Inhaled nitric oxide (iNO) was approved for use in critically ill term and near-term neonates (>34 weeks gestational age) in 1999 for hypoxic respiratory failure (HRF) with evidence of pulmonary hypertension. In 2011 and 2014, the National Institutes of Health and American Academy of Pediatrics respectively recommended against the use of iNO in preterm infants <34 weeks. However, these guidelines were based on trials conducted with varying inclusion criteria and outcomes. Recent guidelines from the American Thoracic Society/American Heart Association, the Pediatric Pulmonary Hypertension Network (PPHNet) and European Pediatric Pulmonary Vascular Disease Network recommend the use of iNO in preterm neonates with HRF with confirmed pulmonary hypertension. This review discusses the available evidence for off-label use of iNO. Preterm infants with prolonged rupture of membranes and pulmonary hypoplasia appear to respond to iNO. Similarly, preterm infants with physiology of pulmonary hypertension with extrapulmonary right-to-left shunts may potentially have an oxygenation response to iNO. An overview of relative and absolute contraindications for iNO use in neonates is provided. Absolute contraindications to iNO use include a ductal dependent congenital heart disease where systemic circulation is supported by a right-to-left ductal shunt, severe left ventricular dysfunction and severe congenital methemoglobinemia. In preterm infants, we do not recommend the routine use of iNO in HRF due to parenchymal lung disease without pulmonary hypertension and prophylactic use to prevent bronchopulmonary dysplasia. Future randomized trials evaluating iNO in preterm infants with pulmonary hypertension and/or pulmonary hypoplasia are warranted. (233/250 words).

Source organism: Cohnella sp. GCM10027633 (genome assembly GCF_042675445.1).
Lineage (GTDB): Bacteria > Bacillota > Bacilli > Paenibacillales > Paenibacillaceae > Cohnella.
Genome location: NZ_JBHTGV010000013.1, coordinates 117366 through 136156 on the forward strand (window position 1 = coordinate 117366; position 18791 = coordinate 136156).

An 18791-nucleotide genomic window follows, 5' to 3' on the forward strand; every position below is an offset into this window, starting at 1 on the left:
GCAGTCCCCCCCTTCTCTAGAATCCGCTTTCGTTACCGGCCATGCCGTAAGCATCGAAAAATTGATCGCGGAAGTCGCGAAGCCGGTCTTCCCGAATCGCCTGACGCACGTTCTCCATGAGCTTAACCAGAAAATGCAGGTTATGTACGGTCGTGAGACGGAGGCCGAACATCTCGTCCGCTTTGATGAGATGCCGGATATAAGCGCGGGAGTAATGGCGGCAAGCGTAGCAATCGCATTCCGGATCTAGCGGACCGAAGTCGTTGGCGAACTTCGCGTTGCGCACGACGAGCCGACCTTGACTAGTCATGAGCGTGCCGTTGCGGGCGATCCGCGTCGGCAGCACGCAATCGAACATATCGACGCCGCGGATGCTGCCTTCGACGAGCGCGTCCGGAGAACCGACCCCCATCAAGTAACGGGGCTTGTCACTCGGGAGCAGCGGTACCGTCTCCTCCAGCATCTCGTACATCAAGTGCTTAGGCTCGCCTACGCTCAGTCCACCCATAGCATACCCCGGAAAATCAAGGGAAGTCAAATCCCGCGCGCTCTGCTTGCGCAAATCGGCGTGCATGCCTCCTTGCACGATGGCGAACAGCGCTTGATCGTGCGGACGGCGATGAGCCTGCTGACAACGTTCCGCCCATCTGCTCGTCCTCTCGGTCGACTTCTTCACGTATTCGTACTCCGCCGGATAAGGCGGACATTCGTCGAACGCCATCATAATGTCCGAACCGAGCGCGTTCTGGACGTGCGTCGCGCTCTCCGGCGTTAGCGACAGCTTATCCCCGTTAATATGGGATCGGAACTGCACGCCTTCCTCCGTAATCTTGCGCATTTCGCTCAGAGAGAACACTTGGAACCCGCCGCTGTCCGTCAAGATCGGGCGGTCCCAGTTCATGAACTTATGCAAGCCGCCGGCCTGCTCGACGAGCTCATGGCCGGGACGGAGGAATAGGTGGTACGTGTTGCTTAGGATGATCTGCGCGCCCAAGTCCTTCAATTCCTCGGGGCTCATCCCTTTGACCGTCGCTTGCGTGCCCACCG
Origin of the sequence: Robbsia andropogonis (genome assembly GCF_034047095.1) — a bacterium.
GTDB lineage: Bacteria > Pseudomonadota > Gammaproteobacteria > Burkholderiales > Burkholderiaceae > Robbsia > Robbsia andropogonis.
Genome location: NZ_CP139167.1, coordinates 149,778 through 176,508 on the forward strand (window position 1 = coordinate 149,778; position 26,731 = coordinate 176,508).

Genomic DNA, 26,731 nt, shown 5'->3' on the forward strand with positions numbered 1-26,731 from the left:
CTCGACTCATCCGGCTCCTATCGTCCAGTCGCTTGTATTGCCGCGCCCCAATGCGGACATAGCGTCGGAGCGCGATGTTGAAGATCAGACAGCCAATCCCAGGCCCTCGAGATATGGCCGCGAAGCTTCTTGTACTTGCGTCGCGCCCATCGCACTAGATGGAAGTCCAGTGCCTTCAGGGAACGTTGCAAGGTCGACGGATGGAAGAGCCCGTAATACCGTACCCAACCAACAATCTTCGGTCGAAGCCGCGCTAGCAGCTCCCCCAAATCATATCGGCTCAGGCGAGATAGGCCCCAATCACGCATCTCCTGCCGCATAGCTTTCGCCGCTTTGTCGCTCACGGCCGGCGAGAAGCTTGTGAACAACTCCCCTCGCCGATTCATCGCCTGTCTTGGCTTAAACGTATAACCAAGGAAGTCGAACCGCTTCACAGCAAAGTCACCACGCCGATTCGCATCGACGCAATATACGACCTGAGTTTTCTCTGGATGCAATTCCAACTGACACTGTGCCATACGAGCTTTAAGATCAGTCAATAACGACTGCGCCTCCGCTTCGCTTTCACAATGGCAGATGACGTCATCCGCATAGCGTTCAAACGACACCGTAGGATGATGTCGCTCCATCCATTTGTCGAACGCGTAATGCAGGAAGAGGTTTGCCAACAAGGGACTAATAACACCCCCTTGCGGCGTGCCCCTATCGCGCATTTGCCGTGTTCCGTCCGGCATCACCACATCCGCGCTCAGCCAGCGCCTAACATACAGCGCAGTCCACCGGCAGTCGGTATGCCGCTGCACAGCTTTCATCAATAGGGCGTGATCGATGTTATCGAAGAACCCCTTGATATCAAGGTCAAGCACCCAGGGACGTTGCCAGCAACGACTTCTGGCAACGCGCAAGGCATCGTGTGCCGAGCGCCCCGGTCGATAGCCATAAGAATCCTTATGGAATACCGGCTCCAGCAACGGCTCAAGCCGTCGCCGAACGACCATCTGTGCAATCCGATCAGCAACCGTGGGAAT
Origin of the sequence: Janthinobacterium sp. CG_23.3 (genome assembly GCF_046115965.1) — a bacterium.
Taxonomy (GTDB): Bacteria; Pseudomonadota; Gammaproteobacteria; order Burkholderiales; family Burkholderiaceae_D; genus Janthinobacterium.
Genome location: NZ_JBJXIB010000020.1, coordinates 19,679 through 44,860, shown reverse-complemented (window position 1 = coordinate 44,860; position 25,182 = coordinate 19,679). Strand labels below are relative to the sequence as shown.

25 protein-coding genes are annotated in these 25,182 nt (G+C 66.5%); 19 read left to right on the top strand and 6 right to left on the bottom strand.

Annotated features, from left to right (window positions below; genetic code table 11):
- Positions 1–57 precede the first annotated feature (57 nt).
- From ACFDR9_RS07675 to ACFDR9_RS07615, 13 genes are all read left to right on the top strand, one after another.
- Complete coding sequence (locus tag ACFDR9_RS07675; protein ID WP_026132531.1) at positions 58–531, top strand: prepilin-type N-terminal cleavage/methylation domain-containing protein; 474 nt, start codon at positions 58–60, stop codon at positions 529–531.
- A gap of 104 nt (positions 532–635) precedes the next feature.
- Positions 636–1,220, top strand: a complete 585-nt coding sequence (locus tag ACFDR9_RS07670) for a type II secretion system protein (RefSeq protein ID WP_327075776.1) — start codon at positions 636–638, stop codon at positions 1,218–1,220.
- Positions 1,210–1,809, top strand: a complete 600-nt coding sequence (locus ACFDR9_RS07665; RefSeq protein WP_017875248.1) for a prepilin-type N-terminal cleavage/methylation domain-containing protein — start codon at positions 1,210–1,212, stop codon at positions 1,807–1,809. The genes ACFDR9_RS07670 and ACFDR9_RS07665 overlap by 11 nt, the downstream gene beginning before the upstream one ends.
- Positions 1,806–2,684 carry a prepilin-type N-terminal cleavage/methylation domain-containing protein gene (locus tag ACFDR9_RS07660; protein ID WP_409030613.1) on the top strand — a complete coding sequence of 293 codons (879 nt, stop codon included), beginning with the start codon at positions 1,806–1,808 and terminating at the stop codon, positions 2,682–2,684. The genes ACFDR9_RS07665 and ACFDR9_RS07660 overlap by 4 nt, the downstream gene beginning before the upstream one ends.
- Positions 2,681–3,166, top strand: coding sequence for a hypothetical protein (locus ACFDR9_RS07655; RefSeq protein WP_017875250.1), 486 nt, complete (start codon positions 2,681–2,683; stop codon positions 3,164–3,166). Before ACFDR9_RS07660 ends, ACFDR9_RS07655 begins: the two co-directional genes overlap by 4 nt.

ASJC Scopus subject areas
- Pediatrics, Perinatology, and Child Health